Making in the Magic: Theodora Allen's weald at Kasmin Gallery


February 26, 2019

Theodora Allen first began showing her otherworldly, ethereal paintings at Blum & Poe, the gallery that represents her in Los Angeles, where she lives and works. From her debut show in Los Angeles in 2015, to her first solo show in New York currently on view at Kasmin Gallery (Theodora Allen, weald, Kasmin Gallery, New York (January 24 - March 9, 2019), Allen’s work is consistently enchanting and worthy of deeper discussion.

Goings on About Town: Matvey Levenstein

The New Yorker

February 25, 2019

Can loveliness shock? Yes, as witness the fantastically skilled and sensitive neo- or para- or faux-Romantic (you decide) work of Matvey Levenstein, a forty-nine-year-old Russian-American artist. The subjects of his paintings and ink drawings (at the Kasmin gallery through March 2), some on copper or wood, are forthrightly generic: landscapes from around Levenstein’s home, on the North Fork of Long Island, floral still-lifes, and a portrait of his wife, the painter Lisa Yuskavage, in a white bathrobe. Layered grays, orange-flavored sepia, and the odd palely simmering pink or blue constitute—or conjure, or exhale—spectral woods, clouds, a snow-covered ancient graveyard, and a storm at sea. Caspar David Friedrich comes to mind as an ancestral spirit, but the work recalls no specific precedent. Its tenor is coolly confident, assuming a viewer’s empathy. That jolts. You would expect a wink or a nudge, or a smack of naïveté or perversity in so atavistic a style. But no soap. Levenstein’s temerity fascinates.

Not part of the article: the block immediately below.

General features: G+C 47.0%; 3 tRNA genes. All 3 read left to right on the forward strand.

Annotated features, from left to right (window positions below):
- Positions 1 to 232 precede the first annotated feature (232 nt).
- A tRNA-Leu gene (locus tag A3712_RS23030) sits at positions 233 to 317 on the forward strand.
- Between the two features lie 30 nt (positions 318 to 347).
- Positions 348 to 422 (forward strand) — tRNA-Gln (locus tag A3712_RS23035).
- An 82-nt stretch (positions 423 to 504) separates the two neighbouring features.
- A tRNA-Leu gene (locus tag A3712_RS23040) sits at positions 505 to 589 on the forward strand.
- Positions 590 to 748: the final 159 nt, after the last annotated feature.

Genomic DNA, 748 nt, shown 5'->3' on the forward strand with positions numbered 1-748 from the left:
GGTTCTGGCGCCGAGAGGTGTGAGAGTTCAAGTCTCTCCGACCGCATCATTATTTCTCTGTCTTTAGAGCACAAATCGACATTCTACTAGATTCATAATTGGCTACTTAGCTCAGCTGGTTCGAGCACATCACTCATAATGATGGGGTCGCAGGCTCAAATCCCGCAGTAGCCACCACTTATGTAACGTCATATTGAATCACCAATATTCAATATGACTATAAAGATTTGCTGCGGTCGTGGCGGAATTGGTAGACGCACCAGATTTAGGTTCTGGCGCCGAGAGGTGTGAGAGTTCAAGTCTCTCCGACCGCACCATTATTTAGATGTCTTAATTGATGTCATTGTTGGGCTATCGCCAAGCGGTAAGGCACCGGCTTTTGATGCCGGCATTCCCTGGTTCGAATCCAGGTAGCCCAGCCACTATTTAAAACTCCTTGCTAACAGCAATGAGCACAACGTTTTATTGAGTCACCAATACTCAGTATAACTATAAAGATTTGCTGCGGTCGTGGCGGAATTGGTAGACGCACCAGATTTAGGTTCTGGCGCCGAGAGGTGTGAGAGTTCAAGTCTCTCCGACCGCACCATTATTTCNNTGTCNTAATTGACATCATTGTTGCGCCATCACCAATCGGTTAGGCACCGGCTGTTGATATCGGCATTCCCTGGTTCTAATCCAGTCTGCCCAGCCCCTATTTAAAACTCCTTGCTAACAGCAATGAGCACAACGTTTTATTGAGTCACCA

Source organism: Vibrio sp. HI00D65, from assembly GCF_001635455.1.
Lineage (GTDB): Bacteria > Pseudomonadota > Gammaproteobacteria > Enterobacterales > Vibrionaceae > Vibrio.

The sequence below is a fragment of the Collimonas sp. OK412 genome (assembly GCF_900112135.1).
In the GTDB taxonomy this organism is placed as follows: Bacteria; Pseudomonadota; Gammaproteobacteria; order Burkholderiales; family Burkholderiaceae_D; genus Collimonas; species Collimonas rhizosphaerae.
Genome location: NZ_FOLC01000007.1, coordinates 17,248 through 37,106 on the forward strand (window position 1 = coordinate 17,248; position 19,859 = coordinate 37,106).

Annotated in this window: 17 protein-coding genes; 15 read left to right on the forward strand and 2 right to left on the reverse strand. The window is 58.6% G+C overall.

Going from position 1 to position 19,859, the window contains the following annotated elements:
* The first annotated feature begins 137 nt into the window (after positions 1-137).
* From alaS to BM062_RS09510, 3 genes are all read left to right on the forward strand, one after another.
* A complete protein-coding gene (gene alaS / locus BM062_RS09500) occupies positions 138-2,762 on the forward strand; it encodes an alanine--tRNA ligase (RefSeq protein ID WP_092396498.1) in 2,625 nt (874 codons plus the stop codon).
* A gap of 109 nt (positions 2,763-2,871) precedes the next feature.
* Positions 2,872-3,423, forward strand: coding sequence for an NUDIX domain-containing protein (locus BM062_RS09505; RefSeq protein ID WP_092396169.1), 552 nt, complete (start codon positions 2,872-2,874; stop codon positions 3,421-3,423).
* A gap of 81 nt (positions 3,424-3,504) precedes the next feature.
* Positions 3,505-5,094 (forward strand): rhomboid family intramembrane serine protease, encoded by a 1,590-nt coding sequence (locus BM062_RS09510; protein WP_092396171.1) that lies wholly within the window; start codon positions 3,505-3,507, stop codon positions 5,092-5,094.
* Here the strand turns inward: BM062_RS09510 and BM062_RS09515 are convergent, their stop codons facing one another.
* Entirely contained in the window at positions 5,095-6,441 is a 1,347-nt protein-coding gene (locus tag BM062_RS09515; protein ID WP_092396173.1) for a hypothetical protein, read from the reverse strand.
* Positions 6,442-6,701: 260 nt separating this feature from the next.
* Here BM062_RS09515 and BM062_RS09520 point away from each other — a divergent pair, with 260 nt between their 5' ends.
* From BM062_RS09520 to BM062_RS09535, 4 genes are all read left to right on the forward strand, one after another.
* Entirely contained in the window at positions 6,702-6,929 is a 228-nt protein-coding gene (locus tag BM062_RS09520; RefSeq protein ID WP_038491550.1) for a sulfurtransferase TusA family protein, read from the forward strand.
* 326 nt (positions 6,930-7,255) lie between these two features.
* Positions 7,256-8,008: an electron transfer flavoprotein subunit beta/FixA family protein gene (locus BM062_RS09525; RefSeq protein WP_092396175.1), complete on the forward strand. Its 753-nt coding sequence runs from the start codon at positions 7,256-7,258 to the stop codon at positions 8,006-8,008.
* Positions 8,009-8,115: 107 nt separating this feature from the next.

— Peter Schjeldahl

Levenstein's Long Exposures

The New Criterion

February 21, 2019

Matvey Levenstein is notoriously slow with the brush, finishing only a dozen or so paintings or sumi ink drawings each year. It’s time well spent, and, partly as a result, his work is an anti-expressionistic respite from this insane cultural moment. The finely wrought paintings in his current exhibition at Kasmin Gallery in New York—landscapes and interior still lifes—whisper their purpose rather than shout, in the way that Dana Schutz’s wildly aggressive figurations just down Tenth Avenue do.

Artist Theodora Allen Embraces the Elements at Kasmin Gallery

Cultured Magazine

February 7, 2019